Bengaluru’s Climate Action Plan- Making it Participatory and Inclusive: Week 7
Reports of earlier webinars as part of this series, along with video recordings, are accessible here. We welcome you to join in subsequent sessions of this critical series, every Monday, 6:00 – 7:30 pm. The report on the session held on 3rd May 2021 focusing on “Securing Clean Air and Inclusive Mobility for Bengaluru” is available for reading here.
When a Member of Parliament and three Members of Legislative Assembly raked a controversy alleging that 18 Muslim personnel working in the “COVID War Room” were involved in a bed fixing scam along with senior officers of BBMP, some of who also happened to be Muslim and Christian, civil society organisations and the media exposed the allegations as fake. A strongly worded representation was made to the Chief Minister of Karnataka demanding action against the elected representatives for communalising COVID work, and demanding the workers who had been suspended must be reinstated.
The death of 18 elephants in Nagaon district of Assam has put the spotlight back on Mikir Bamuni and the forceful land grab by Azure Power solar company of farm land which is well known to be a part of the elephant corridor. The tragic loss of an entire elephant family calls to question the staunch defence of this solar park in the ecologically fragile region.
As the second wave continues to ravage India, the country’s collapsing health infrastructure indicates that the rot in the system had set in a long time ago. But, the current situation has been rendered worse through permissions given to mass gatherings and politicking. As a consequence, new unforeseen crises have emerged, like the orphan crisis and the deepening digital divide between those with agency and those without.
There also are widespread indications of gross undercounting of those who have died of COVID. This when the deadly virus is now firmly rooting itself in the rural parts of India where health infrastructure is already weak and grossly inadequate. Amidst an increasingly difficult Covid 19 situation in India, the questions on origins of the novel Sars-CoV-2 virus again dominated the public scientific discourse on the pandemic.
But even in the midst of this devastating second wave, counting the dead is important. Credible estimates would enable the country to shake off the complacency which had set in after the first wave and allow the country to be prepared for future disasters. This Lancet editorial, which slammed the government for ignoring warning signs preceding the second wave, also suggests a two pronged strategy which can control the outbreak.
India has also drawn flak from international media for not only mishandling the pandemic but also in how it has blocked or shrouded international aid with intransparency. In this bleak situation, Maharashtra’s Nandurbar district has stood out as a shining example in demonstrating how a robust health care infrastructure can effectively tackle the second wave.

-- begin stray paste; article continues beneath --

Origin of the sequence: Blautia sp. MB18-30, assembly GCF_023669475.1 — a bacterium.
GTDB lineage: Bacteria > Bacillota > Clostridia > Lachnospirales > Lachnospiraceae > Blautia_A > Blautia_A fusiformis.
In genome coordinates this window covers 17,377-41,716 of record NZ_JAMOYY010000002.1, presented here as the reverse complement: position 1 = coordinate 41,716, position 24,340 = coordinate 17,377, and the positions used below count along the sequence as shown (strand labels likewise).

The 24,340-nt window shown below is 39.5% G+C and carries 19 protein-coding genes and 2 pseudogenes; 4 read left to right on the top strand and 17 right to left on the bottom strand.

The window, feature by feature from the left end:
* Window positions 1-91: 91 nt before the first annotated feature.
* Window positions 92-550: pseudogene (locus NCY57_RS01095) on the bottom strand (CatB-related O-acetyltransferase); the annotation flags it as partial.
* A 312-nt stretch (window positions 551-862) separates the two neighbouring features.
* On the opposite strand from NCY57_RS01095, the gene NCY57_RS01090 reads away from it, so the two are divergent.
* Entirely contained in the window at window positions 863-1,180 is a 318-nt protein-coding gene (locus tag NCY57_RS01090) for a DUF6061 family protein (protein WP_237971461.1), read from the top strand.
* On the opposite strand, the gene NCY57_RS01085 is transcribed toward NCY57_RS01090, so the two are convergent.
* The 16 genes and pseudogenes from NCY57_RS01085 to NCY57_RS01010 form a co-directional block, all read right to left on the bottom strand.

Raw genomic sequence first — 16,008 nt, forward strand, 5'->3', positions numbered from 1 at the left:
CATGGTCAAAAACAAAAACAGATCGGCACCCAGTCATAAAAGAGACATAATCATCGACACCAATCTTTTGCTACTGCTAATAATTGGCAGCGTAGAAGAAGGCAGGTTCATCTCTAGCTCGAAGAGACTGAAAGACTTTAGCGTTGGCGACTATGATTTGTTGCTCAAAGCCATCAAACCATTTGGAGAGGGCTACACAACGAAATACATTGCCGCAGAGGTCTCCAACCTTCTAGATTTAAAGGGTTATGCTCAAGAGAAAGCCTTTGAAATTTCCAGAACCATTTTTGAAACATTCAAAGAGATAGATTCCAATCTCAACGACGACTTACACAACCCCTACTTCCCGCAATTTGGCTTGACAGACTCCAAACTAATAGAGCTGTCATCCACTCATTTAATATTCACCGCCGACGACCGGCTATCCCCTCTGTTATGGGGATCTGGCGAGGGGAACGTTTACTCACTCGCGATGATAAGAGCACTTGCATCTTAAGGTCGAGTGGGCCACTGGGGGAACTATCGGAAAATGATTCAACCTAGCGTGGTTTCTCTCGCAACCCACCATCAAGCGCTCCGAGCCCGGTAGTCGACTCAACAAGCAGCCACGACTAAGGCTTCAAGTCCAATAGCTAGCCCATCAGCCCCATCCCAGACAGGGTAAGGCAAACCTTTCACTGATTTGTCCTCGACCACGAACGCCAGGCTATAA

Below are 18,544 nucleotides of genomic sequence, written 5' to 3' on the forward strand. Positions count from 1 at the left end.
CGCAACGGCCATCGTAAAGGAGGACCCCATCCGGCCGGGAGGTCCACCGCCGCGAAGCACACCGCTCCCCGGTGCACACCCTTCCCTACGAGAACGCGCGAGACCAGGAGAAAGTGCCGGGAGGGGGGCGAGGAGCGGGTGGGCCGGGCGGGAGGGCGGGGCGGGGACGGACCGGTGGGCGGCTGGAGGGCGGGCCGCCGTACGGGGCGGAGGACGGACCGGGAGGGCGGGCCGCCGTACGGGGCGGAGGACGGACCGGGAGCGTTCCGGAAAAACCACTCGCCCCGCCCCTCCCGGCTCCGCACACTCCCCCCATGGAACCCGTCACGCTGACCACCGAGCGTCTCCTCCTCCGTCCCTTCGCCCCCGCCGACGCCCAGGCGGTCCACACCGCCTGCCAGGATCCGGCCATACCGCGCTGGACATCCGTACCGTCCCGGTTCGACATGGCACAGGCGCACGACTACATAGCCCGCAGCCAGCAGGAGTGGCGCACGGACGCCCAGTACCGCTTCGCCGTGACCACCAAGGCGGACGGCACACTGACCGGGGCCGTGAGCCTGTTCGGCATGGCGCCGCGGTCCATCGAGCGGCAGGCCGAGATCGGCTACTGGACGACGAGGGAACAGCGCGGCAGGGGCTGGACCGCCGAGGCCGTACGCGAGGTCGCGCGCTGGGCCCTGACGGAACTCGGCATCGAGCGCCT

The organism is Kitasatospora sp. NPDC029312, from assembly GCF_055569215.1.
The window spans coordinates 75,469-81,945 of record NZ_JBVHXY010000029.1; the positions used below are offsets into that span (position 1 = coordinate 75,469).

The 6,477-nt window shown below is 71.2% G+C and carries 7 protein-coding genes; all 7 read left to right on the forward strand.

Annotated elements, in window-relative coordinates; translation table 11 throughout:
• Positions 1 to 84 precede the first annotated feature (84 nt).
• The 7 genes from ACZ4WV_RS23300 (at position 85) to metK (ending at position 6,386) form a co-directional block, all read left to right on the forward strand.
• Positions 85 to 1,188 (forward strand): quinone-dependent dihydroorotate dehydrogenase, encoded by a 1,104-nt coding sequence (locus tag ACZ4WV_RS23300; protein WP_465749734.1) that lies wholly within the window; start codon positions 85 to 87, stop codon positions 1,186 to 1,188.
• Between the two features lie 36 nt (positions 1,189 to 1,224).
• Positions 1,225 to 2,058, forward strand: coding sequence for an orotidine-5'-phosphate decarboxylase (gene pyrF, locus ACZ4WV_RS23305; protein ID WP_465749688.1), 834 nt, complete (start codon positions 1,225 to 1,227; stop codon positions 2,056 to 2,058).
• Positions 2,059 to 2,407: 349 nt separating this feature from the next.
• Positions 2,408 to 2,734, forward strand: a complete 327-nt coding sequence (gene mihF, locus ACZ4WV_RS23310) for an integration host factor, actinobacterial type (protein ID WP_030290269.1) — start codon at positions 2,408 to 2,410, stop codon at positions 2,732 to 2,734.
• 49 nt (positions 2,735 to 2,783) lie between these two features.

In other news, long-term exposure to nitrogen dioxide (NO2) pollution has been found to be increasing risks of pulmonary disease. Long working hours are also killing people. According to WHO and ILO, working 55 hours a week or more is associated with a 35% higher risk of a stroke and a 17% higher risk of dying from heart disease.
Global warming is a worry across the planet, but nowhere more than in the Arctic where habitat changes are occurring at a speed far quicker than native species can adapt. In Australia, news has emerged that feral donkeys are behaving like lost mega-fauna, digging wells in the desert, which quench the thirst of a range of other species.
Closer home, a recent discovery of a species of scorpion in the Western Ghats highlights the critical need for more research and conservation efforts in this biodiversity hotspot.
Even as Cyclone Tauktae rocks India’s west coast, research firm Verisk Maplecroft states that Asian cities are most vulnerable, and of them Indian cities top the list. Meanwhile as temperatures rise in the Arctic tundra, Greenland’s ice sheet is shrinking rapidly.
UNEP urges immediate reduction of human-caused methane emissions by 45% to avoid the worst of climate change. Even as German Chancellor Angela Merkel approved an ambitious plan to reduce greenhouse gas emissions, some countries continue to dodge net neutrality targets, and are keen on exploiting the arctic region for oil, jeopardising global efforts to counter the climate crisis. And as there is growing discussion about India declaring its net zero targets, there is argument for decentralising such efforts.
That much of the damage to the world from plastic is from just twenty companies is revealed in a study which holds them accountable for about half the plastic waste. Such climate injustices make it crucial to understand how we must talk and convey implications of climate change, as arguments are made for levying carbon taxes that can help redistribute wealth as well. In promoting solutions such as afforestation, however, there is a need to be careful, as this article explains.
The world’s leading energy organization has called for a stop on any new oil, gas and coal coal-fired power stations to achieve net zero targets by 2050, with Asian energy officials terming such an approach ‘too narrow’. The adoption of clean energy sources in countries like India continues to remain a big challenge with experts believing that such transition is directly related to the purchasing power of the people and will increase only with the upliftment of society. Meanwhile, in the face of the rising climate crisis, ADB has unveiled plans to exit financing coal, oil and natural gas exploration and extraction activities, according to its latest draft energy policy.